Chromosomes and human inheritance Genes are distributed in chromosomes. Each gene has a specific position (locus) on a chromosome. Each pair of homologous chromosomes has the same arrangement of genes. Genes on the same chromosome are linked. The genes may be identical or different. Variant forms of genes are called alleles.
Alleles form through mutation (changes in the DNA sequence) There may be many different alleles within the human population, but each individual will have only two. Combinations of alleles can be beneficial, have no particular effect, or contribute to disease
Humans have tens of thousands of genes arranged on 46 chromosomes: 22 pairs of autosomes (homologous pairs) 1 pair of sex chromosomes X and Y are NOT homologous Genes located on “sex” (X or Y) chromosomes are called sex- (or X or Y)-linked genes
The sex of an individual is determined by the sperm: Female gametes- X or X Male gametes- X or Y X X XX XX X XY XY Y
The Y chromosome is much smaller than the X chromosome. For many years it was thought that there were no genes on the Y chromosome. It is now known that there are several genes on the Y chromosome, that contribute to male sexual development. There are thousands of genes on the X chromosome. Do females get a “double dose” of these genes?
No- because of X inactivation In each cell in a female, one of the X chromosomes is condensed into a Barr body. nucleus Barr body
What happens if a zygote is formed with the • wrong number of chromosomes? • Aneuploidy- too many or too few chromosomes • Polyploidy- three or more sets of chromosomes • Triploidy- three sets of chromosomes • fairly common- 15-18% of miscarriages • A few are born alive- most die within • a month • Usually occurs when one egg is fertilized • by two sperm (75% of triploids) • In contrast, polyploid plants are common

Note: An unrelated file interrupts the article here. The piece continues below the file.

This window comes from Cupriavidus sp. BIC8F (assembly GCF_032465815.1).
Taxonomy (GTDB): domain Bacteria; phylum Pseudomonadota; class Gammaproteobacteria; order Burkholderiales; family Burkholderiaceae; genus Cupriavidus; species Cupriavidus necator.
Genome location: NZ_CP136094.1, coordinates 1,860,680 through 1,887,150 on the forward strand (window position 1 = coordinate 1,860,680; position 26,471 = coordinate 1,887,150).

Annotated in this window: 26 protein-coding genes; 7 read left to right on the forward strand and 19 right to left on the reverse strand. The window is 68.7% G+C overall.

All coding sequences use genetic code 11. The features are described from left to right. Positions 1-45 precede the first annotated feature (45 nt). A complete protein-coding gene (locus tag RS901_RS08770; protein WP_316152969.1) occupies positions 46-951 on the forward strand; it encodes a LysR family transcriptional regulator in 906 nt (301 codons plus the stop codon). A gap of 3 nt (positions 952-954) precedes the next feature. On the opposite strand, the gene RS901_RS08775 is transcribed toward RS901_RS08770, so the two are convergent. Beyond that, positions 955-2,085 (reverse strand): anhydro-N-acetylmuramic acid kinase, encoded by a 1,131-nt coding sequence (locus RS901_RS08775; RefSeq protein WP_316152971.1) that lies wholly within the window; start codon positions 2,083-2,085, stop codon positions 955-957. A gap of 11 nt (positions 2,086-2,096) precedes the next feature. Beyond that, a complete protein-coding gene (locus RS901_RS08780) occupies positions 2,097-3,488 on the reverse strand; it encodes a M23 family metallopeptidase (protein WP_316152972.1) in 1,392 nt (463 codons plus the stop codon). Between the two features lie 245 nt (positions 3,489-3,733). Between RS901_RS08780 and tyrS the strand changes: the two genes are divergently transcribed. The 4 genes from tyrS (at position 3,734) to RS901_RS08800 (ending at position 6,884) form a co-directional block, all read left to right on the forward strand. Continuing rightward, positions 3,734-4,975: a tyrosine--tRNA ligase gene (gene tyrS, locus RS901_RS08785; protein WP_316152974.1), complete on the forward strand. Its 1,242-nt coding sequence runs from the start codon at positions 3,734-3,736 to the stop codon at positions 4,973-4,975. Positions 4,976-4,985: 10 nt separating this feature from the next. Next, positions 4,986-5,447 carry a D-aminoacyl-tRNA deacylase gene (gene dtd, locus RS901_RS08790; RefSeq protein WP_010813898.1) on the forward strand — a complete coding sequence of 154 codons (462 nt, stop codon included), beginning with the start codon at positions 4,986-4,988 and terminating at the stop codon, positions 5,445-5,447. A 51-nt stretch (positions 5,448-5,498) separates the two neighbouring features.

How does aneuploidy happen? addition or deletion of an individual chromosome This usually happens through nondisjunction (a chromosome pair fails to separate during meiosis)
n+1 n-1 n n
When an aneuploid gamete fuses with a normal gamete, the offspring will be aneuploid. When this happens with an autosome the condition is usually lethal. About 50% of all abnormalities in fetal death involve trisomies. A few survive.
Trisomy 13: Patau syndrome most survive fewer than 6 months defects in face, eyes, feet, nervous system and heart More common if maternal age is higher (over 32). Also contributes to Trisomy 18: Edwards syndrome babies are very small, grow slowly, usually female, and die within 2-4 months due to heart or respiratory failure Diagnosis by karyotyping
Trisomy 21 (Down syndrome) occurs in about 1:900 live births characteristic physical features growth and mental development are usually retarded approximately 40% of all people with this syndrome have heart defects later in life, have very high incidence of leukemia and/or Alzheimer’s disease few live past age 50